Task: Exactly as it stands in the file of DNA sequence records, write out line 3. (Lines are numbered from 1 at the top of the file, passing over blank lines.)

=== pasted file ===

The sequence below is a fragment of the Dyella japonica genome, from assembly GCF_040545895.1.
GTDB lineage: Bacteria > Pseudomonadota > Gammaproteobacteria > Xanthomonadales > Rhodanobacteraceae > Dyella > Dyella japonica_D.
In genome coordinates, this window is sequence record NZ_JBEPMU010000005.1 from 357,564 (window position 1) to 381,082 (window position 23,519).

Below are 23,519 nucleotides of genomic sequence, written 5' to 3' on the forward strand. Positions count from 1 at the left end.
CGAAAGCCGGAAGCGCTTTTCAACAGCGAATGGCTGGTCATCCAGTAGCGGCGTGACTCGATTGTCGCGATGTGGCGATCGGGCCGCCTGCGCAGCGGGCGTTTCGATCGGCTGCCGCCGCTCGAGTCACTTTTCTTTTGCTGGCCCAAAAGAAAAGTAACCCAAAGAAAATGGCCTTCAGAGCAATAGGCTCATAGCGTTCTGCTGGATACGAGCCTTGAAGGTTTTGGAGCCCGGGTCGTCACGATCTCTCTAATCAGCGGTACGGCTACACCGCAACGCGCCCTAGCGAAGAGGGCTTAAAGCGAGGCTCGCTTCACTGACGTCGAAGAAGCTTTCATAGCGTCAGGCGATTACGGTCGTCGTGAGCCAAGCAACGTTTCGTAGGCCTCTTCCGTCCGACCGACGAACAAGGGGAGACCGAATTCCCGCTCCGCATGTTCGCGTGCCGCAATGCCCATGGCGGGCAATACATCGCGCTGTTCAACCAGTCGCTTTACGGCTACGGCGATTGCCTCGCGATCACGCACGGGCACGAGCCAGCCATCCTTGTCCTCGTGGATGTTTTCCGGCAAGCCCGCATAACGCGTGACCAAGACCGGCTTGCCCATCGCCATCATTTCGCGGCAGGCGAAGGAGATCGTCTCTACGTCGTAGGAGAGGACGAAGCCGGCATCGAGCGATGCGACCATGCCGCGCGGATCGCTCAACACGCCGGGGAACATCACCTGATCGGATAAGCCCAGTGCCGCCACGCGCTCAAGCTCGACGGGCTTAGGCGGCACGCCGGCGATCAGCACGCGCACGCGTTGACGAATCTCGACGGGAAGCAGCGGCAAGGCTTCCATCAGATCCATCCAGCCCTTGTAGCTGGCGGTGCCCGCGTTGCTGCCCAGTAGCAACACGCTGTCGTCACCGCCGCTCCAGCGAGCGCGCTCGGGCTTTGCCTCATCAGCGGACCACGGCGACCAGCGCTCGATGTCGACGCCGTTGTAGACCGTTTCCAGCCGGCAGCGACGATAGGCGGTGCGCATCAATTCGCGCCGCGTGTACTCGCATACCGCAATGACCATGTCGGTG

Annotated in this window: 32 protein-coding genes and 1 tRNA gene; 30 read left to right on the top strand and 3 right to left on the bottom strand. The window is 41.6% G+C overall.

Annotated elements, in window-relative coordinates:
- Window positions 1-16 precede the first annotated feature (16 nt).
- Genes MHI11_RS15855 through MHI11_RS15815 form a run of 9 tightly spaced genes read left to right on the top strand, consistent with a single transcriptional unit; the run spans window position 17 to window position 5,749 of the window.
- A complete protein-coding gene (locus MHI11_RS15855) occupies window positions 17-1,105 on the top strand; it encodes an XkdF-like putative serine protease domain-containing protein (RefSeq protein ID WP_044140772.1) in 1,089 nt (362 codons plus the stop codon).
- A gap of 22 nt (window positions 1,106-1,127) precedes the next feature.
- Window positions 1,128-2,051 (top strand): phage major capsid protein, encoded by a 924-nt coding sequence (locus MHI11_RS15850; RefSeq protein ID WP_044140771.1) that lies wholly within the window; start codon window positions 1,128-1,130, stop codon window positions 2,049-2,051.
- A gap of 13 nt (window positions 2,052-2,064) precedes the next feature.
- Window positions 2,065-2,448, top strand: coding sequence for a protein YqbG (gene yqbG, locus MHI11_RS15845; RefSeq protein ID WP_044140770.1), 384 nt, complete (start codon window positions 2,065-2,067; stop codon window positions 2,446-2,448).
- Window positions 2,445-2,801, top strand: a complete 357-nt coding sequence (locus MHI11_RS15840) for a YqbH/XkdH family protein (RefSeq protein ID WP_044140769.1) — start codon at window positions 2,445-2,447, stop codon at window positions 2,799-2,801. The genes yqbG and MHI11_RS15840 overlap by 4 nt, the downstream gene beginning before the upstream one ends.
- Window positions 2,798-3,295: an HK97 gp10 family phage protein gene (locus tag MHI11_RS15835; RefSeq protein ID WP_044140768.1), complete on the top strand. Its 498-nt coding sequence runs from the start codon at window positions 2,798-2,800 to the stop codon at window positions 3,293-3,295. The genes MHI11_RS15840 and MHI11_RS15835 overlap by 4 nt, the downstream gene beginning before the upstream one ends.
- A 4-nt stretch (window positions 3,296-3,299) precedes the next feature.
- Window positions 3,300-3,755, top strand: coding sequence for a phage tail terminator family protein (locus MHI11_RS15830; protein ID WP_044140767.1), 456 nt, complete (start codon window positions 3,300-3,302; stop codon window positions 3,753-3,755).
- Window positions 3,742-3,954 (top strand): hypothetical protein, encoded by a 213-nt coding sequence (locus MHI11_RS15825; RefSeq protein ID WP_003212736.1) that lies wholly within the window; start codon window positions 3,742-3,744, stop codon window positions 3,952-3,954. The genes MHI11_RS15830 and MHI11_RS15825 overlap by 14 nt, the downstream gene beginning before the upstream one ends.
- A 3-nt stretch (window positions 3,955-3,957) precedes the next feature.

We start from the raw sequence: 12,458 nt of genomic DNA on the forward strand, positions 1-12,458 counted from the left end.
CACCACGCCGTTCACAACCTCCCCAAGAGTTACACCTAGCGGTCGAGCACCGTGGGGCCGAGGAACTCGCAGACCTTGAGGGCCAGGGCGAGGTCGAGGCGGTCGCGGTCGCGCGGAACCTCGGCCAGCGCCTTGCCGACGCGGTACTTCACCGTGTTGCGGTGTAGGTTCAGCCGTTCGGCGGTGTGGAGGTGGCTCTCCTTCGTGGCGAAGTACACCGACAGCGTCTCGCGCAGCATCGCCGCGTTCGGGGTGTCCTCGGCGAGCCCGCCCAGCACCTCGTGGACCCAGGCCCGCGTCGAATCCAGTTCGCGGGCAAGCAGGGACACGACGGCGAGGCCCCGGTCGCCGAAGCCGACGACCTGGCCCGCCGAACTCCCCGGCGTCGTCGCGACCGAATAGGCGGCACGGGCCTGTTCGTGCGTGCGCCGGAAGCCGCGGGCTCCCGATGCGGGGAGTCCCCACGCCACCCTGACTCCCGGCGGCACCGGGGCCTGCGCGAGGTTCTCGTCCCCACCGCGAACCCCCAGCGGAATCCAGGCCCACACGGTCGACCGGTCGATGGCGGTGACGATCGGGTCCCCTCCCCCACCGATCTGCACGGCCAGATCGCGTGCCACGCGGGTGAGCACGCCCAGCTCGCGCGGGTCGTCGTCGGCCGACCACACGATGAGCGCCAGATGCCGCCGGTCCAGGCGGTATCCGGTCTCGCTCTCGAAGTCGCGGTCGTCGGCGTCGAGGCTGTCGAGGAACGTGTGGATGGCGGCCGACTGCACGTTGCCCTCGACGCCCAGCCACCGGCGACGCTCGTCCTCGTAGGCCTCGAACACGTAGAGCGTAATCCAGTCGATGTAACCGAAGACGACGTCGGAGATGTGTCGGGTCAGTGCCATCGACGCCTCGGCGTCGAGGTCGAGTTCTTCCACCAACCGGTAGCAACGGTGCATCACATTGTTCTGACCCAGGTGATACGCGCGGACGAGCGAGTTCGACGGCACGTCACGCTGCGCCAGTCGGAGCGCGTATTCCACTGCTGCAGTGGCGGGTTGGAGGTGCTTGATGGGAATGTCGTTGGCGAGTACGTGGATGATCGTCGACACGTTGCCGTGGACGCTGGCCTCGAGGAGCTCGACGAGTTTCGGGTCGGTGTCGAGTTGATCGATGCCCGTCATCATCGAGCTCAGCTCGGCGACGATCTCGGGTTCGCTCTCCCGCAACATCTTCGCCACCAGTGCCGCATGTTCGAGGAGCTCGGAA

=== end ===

In genome coordinates, this window is sequence record NZ_JBEPMU010000005.1 from 357,564 (window position 1) to 381,082 (window position 23,519).